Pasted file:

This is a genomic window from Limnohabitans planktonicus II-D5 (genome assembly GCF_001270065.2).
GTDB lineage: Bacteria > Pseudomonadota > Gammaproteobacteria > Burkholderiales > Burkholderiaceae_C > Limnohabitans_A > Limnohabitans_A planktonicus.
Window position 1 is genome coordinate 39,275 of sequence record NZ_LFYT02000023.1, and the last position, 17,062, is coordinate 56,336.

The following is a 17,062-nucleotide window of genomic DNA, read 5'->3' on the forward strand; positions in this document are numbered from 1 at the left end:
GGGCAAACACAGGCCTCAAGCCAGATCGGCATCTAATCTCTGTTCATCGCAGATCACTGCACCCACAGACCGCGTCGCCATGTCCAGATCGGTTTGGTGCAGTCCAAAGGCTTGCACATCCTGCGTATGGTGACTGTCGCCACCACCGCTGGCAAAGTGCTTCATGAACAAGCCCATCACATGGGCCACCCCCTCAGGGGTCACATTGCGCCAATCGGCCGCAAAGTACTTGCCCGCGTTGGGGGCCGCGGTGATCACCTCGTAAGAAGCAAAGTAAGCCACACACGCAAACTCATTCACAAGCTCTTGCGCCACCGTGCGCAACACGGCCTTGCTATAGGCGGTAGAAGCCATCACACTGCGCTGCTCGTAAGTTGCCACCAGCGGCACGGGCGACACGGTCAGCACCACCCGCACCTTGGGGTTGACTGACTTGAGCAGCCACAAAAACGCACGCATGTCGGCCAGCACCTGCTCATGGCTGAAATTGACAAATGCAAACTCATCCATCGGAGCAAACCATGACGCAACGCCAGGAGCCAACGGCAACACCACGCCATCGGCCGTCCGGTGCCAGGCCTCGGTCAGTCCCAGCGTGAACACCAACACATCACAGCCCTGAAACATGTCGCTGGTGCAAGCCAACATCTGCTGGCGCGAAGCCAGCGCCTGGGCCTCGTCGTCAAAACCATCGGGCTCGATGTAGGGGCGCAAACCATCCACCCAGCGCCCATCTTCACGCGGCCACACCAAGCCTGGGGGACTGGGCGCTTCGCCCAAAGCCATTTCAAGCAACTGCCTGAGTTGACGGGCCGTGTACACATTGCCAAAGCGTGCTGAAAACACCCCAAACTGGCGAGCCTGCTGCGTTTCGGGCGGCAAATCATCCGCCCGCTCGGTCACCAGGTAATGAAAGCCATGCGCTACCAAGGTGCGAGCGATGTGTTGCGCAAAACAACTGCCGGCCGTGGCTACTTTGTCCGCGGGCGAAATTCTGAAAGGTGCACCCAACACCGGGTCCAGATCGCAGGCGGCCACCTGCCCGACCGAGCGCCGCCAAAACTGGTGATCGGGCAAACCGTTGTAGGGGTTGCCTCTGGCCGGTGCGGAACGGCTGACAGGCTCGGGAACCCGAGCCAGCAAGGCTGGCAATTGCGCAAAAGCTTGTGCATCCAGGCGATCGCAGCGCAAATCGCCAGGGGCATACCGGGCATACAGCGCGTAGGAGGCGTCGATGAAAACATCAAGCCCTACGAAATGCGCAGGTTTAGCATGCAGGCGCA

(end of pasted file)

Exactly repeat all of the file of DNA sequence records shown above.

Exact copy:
This is a genomic window from Limnohabitans planktonicus II-D5 (genome assembly GCF_001270065.2).
GTDB lineage: Bacteria > Pseudomonadota > Gammaproteobacteria > Burkholderiales > Burkholderiaceae_C > Limnohabitans_A > Limnohabitans_A planktonicus.
Window position 1 is genome coordinate 39,275 of sequence record NZ_LFYT02000023.1, and the last position, 17,062, is coordinate 56,336.

The following is a 17,062-nucleotide window of genomic DNA, read 5'->3' on the forward strand; positions in this document are numbered from 1 at the left end:
GGGCAAACACAGGCCTCAAGCCAGATCGGCATCTAATCTCTGTTCATCGCAGATCACTGCACCCACAGACCGCGTCGCCATGTCCAGATCGGTTTGGTGCAGTCCAAAGGCTTGCACATCCTGCGTATGGTGACTGTCGCCACCACCGCTGGCAAAGTGCTTCATGAACAAGCCCATCACATGGGCCACCCCCTCAGGGGTCACATTGCGCCAATCGGCCGCAAAGTACTTGCCCGCGTTGGGGGCCGCGGTGATCACCTCGTAAGAAGCAAAGTAAGCCACACACGCAAACTCATTCACAAGCTCTTGCGCCACCGTGCGCAACACGGCCTTGCTATAGGCGGTAGAAGCCATCACACTGCGCTGCTCGTAAGTTGCCACCAGCGGCACGGGCGACACGGTCAGCACCACCCGCACCTTGGGGTTGACTGACTTGAGCAGCCACAAAAACGCACGCATGTCGGCCAGCACCTGCTCATGGCTGAAATTGACAAATGCAAACTCATCCATCGGAGCAAACCATGACGCAACGCCAGGAGCCAACGGCAACACCACGCCATCGGCCGTCCGGTGCCAGGCCTCGGTCAGTCCCAGCGTGAACACCAACACATCACAGCCCTGAAACATGTCGCTGGTGCAAGCCAACATCTGCTGGCGCGAAGCCAGCGCCTGGGCCTCGTCGTCAAAACCATCGGGCTCGATGTAGGGGCGCAAACCATCCACCCAGCGCCCATCTTCACGCGGCCACACCAAGCCTGGGGGACTGGGCGCTTCGCCCAAAGCCATTTCAAGCAACTGCCTGAGTTGACGGGCCGTGTACACATTGCCAAAGCGTGCTGAAAACACCCCAAACTGGCGAGCCTGCTGCGTTTCGGGCGGCAAATCATCCGCCCGCTCGGTCACCAGGTAATGAAAGCCATGCGCTACCAAGGTGCGAGCGATGTGTTGCGCAAAACAACTGCCGGCCGTGGCTACTTTGTCCGCGGGCGAAATTCTGAAAGGTGCACCCAACACCGGGTCCAGATCGCAGGCGGCCACCTGCCCGACCGAGCGCCGCCAAAACTGGTGATCGGGCAAACCGTTGTAGGGGTTGCCTCTGGCCGGTGCGGAACGGCTGACAGGCTCGGGAACCCGAGCCAGCAAGGCTGGCAATTGCGCAAAAGCTTGTGCATCCAGGCGATCGCAGCGCAAATCGCCAGGGGCATACCGGGCATACAGCGCGTAGGAGGCGTCGATGAAAACATCAAGCCCTACGAAATGCGCAGGTTTAGCATGCAGGCGCA